Are you an 'emotional eater'? There's a book for that
Are you an 'emotional eater'? There's a book for thatPlay Video
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If one of your New Year’s resolutions is to lose weight, you might be looking around for a new book to help you. Every year, there are dozens of new diet books promising to change your body and life, but when it comes to real, stick-with-it weight loss, you need to find a program that "speaks to you."
If you can identify your personal dieting style, and match that with a book consistent with that, you’re already on a positive path to success. We’ve divided a group of new books into four categories:
- Step by Step: for the dieter who wants to learn the basics, and seeks a rule-based program saying exactly what to do.
- Fitness Focused: for the dieter who wants to focus on physical activity to boost calorie use, with less emphasis on trimming calories.
- Emotional Eater: for the dieter who knows what to do, but has emotional and stress related sabotage to overeating.
- Anti-Diet Approach: for the diet who does not want any specific plan, and wants to self-design an optimal personal approach.
Step by Step
"The One, One, One Diet" (Rania Batayneh)
This easy to follow approach includes one protein choice, one carbohydrate choice, and one fat choice at every meal. This book contains all the basic tools for smart, calorie controlled eating.
"The Every Other Day Diet" (Krista Varady and Bill Gottlieb).
Alternate day eating of limited calories (Diet Day) and more moderate eating (Feast Day). Evidence-based calorie controlled eating that helps eaters avoid deprivation and overeating.
"The COSMO Bikini Diet" (Holly Corbett)
A comprehensive 12-week program with a real-world eating plan and time-efficient exercise plan. Tips to help you stay connected to your plan.
"Sarah Fit: Get Skinny Again" (Sarah Dussault)
An easy to follow guide for the right exercises to keep you in shape without spending too much time or energy. Good fitness ideas on how to keep the weight off for the long term.
"Fit At Last" (Ken Blanchard and Tim Kearin)
A great book people who know what to do but just don’t follow through. Provides insights to help choose a “fitness type” and how to stay engaged. Good strategies on making a long-term commitment to fitness.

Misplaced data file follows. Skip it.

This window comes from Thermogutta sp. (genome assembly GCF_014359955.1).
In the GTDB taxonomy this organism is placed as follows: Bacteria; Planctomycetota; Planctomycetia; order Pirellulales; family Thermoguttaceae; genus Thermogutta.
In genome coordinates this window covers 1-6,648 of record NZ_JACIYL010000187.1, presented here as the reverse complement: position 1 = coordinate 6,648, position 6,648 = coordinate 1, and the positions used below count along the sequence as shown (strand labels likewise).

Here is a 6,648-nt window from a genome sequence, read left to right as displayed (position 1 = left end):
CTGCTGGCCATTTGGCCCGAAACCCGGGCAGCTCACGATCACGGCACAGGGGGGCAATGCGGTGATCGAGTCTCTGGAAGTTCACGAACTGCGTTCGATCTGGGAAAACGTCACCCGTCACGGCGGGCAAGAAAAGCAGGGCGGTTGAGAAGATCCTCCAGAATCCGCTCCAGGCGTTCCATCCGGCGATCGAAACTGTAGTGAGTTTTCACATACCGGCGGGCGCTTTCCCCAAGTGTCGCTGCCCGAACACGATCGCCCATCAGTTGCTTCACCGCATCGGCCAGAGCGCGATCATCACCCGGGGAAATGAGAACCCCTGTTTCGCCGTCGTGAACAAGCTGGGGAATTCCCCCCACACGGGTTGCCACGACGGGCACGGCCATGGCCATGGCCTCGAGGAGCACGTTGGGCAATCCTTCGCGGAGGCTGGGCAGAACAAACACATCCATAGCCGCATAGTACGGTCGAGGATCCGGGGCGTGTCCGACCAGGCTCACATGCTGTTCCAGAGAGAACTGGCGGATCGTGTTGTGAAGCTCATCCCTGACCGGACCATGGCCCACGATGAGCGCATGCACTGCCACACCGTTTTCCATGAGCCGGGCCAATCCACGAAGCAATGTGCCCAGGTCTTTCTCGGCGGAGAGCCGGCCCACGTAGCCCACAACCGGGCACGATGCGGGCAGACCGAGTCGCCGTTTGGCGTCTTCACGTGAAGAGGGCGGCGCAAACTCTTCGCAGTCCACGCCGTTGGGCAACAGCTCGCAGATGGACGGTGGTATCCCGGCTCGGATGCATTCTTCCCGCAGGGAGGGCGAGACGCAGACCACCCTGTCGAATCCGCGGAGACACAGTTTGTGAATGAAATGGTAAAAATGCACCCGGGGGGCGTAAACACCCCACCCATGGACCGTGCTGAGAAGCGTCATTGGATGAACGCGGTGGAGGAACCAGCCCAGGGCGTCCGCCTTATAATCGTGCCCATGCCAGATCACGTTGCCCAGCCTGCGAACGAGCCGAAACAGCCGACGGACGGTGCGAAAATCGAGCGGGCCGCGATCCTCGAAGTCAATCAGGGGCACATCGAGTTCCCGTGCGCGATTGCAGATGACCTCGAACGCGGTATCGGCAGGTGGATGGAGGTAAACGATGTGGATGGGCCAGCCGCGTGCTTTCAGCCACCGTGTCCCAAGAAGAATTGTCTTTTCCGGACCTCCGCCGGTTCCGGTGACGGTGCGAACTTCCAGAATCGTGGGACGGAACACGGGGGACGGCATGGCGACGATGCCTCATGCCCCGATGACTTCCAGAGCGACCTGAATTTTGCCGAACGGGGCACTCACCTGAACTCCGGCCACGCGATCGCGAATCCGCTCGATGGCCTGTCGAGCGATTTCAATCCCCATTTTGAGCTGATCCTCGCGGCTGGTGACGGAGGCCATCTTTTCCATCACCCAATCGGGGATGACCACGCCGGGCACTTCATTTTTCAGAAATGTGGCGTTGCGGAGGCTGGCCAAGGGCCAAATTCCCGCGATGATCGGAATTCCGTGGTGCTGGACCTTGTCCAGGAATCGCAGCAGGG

"No Gym, No Problem!" (Patrick Dale)
A no-frills approach to exercise that requires little or no equipment and is guaranteed to be just as effective as far more complicated exercise routines. Good for beginners or anyone who wants alternatives to a gym.
"What Are You Hungry For?" (Deepak Chopra)
This concept bases weight loss not on what people eat, but why people overeat. This is the barrier that many people face. If that can be resolved, mind-body connect for healthy eating patterns.
"Weight Loss for People Who Feel Too Much" (Colette Baron-Reid)
This 4-step, 8-week program shows the read how to address emotional factors connected to overeating. A focus on handling emotional vulnerabilities, to help avoid autopilot eating.
"The Marie Antoinette Diet" (Karen Wheeler)
Inspired by the 18th century French Queen (“let them eat cake”), and followed by French women for generations later, this book focuses on overall lifestyle changes, to get in touch with yourself and get on the road to healthy eating.
"The Diet Fix"(Yoni Freedhoff)
This 10-day reset plan is designed to work with any diet plan to make it more effective. While debunking a lot of weight loss myths, it also provides sound advice for those personalizing their own lifestyle plan.
"The Fit Bottomed Girls Anti-Diet" (Jennipher Walters and Erin Whitehead)
A confidence-boosting program to help the user develop healthy habits. No major rules or big changes, the gentle approach to weight control provides 10-minute strategies to keep you on track.
"The No Excuses Diet: The Anti-Diet Approach to Crank Up Your Energy and Weight Loss!" (Jonathan Roche)
A good choice for people who want an efficient and effective way to set up their own eating and workout plan. A focus on loving your lifestyle is key.